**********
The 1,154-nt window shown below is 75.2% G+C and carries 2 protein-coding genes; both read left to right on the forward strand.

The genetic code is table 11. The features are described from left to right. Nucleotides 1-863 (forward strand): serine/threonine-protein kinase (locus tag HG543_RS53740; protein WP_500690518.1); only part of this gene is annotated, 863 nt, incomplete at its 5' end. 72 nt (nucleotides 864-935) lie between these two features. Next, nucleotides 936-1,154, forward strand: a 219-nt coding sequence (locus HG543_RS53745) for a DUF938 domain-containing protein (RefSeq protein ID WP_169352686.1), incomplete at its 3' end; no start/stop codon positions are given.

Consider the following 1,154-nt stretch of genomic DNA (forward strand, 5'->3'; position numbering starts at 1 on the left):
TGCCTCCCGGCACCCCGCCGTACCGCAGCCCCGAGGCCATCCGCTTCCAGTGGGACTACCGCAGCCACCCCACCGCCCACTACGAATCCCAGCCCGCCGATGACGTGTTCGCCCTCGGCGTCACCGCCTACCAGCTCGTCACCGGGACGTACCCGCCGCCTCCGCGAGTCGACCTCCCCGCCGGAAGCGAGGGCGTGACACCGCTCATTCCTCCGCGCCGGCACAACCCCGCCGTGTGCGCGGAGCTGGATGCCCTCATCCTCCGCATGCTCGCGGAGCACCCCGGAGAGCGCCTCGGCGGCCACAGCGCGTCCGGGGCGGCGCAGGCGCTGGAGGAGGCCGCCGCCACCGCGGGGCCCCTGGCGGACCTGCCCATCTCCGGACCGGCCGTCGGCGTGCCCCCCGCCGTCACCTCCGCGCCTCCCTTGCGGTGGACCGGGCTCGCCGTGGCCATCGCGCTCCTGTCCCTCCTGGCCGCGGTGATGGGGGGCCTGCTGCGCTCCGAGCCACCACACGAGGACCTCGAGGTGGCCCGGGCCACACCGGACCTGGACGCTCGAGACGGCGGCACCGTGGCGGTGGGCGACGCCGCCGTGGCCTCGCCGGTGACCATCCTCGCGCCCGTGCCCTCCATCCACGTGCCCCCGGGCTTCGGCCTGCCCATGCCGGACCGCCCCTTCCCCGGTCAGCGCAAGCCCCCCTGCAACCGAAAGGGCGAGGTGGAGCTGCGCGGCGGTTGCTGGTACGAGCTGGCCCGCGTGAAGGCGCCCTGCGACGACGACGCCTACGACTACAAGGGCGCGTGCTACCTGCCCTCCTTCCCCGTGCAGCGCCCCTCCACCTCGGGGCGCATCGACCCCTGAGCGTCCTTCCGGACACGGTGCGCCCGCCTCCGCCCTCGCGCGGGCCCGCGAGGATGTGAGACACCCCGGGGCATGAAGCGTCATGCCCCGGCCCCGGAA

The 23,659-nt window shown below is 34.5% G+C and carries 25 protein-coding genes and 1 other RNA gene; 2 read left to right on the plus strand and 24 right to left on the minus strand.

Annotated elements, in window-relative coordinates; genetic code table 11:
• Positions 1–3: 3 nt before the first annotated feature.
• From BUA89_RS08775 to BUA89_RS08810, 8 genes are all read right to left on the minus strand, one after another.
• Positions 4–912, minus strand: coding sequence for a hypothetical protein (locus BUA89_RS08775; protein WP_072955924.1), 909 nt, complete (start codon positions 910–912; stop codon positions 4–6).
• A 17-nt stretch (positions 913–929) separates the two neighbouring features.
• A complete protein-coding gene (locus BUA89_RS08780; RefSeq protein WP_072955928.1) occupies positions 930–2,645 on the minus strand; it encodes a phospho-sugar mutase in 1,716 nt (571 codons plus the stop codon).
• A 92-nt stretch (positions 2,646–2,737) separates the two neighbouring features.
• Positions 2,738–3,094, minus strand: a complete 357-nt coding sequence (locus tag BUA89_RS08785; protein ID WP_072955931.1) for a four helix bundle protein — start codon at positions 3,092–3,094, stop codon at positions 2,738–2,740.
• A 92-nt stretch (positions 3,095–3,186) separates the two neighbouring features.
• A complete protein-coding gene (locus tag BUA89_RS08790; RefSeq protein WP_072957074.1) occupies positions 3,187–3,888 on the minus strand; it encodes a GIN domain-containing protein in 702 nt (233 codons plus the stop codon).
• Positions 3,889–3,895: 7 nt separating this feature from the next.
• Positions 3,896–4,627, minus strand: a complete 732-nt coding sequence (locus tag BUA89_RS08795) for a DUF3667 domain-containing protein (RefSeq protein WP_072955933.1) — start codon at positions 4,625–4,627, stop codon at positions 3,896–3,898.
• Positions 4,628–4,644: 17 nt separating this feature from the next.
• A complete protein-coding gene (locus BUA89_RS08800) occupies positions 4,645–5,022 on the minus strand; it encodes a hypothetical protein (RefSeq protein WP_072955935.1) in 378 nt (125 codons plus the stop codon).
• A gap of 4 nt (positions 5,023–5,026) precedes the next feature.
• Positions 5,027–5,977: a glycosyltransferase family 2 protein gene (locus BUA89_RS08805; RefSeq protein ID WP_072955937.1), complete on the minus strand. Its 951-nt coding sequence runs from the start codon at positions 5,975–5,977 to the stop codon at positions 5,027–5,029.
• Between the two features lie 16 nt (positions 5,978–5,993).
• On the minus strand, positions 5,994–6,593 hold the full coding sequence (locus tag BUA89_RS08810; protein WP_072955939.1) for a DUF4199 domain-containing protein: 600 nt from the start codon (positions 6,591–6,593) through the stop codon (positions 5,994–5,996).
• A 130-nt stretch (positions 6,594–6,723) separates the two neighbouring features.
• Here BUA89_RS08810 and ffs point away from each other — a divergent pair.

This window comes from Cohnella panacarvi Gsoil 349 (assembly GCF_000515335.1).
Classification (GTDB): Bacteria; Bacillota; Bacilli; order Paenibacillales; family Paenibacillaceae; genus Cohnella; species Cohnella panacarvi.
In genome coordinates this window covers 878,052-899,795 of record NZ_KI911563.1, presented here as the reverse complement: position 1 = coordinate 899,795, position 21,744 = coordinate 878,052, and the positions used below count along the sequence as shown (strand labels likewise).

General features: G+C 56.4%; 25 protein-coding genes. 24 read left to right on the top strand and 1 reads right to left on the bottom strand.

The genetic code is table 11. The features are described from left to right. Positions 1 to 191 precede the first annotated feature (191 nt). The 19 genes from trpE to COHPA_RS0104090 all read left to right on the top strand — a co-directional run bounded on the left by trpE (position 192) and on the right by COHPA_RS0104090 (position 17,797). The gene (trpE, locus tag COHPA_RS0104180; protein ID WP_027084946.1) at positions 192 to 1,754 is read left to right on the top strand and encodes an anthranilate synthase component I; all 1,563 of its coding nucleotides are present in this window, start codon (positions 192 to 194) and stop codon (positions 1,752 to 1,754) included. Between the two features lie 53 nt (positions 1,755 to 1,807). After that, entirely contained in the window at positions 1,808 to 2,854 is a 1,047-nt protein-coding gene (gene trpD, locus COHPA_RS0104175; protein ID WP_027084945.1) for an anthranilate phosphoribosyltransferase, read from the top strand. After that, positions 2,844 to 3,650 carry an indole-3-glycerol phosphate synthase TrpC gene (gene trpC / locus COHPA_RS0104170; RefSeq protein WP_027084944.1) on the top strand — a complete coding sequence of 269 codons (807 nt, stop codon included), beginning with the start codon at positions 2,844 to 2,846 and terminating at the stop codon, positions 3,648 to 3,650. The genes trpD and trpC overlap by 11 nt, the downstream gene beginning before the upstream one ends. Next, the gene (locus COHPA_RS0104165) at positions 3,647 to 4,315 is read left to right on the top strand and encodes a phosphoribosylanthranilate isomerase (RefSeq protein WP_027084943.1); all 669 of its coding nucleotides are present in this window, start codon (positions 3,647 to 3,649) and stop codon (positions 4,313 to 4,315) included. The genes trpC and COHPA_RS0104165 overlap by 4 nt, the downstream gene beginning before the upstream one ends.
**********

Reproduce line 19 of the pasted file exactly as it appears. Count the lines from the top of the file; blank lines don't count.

• A complete protein-coding gene (locus BUA89_RS08800) occupies positions 4,645–5,022 on the minus strand; it encodes a hypothetical protein (RefSeq protein WP_072955935.1) in 378 nt (125 codons plus the stop codon).